Read More | DirecTV
Steve Jobs has done it again, and has come out with a product that is simply going to sell a ton. While many of us expected an addition to the iPod line, Apple has instead opted to make what we might have referred to as the iPod video, simply - the iPod. The new iPod is available in 30GB and 60GB models and has a wider 2.5-inch color 320x240 TFT screen. Apple is also making the new standard iPod available in what we like to call “nano Black.” All other features of the iPod remain the same, with the addition of the ability to play MPEG-4 and H.264 encoded video. The price point is not too shabby here either, with the 30GB model costing $299 (holding 75 hours of video) and the 60GB model hitting $399 (holding 150 hours of video.) The new iPods are thinner than the previous models, with the 30GB being 31% thinner than the 20GB iPod, and the 60GB version being 12% thinner than the 20GB iPod (Thank God!)
Read More | Apple iPod
What did we tell you? Sources told us that another iPod announcement wasn’t too far off - although we thought it wouldn’t come until November. That may still be the case, as ThinkSecret believes that Apple is just priming everyone for a PowerBook and Power Mac spec update. That would leave November open for us to be 100% right - but analysts are a-buzzin’, and many believe that the iPod movie or iPod video or Video iPod is a sure bet for the 12th. I mean, why else have theater curtains on the invitation? That being said, there is no reason that Apple can’t make more than one announcement. How about an iVideo Movie Store integrated into iTunes while we’re at it?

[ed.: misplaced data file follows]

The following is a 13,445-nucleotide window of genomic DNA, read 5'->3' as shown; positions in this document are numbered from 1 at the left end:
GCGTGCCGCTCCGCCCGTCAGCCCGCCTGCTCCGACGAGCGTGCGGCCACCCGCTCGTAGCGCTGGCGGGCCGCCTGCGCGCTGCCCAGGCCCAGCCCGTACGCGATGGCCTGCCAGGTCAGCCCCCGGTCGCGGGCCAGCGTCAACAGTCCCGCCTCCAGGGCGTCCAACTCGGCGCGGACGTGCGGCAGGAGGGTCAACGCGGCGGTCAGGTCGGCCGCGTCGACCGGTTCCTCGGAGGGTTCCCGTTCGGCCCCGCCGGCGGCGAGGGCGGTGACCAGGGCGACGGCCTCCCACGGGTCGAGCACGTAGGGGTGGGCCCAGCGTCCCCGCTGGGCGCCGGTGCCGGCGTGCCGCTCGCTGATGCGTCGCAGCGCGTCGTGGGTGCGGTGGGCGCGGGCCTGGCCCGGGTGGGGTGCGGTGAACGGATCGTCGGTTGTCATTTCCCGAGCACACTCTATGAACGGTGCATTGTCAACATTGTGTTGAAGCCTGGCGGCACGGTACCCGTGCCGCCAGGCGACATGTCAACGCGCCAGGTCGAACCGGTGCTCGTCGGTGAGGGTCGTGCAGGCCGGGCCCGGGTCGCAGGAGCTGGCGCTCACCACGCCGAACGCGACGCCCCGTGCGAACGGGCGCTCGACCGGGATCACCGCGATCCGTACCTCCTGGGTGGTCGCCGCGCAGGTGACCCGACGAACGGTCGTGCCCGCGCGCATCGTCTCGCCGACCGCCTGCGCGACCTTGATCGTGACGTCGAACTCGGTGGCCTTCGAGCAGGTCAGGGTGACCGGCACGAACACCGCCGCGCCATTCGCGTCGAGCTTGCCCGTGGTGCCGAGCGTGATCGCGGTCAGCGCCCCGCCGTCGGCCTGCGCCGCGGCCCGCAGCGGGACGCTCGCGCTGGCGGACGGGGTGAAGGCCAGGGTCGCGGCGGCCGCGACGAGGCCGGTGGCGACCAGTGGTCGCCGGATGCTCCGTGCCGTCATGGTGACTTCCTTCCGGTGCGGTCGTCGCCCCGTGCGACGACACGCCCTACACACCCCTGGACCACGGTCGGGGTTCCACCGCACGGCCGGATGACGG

It looks like the official death of the VCR will be happening later this month at DigitalLife in New York. You see, TiVo has taken it upon themselves to make funeral arrangements, and be in charge of the funeral itself. Even better, if an attendee brings a video tape and hands it over to TiVo, they will walk away with a free TiVo unit (after agreeing to sign up for a service contract.) Interestingly enough, I find it odd that TiVo has the gall to call another technology dead. I mean, isn’t this like the whole pot-kettle-black thing?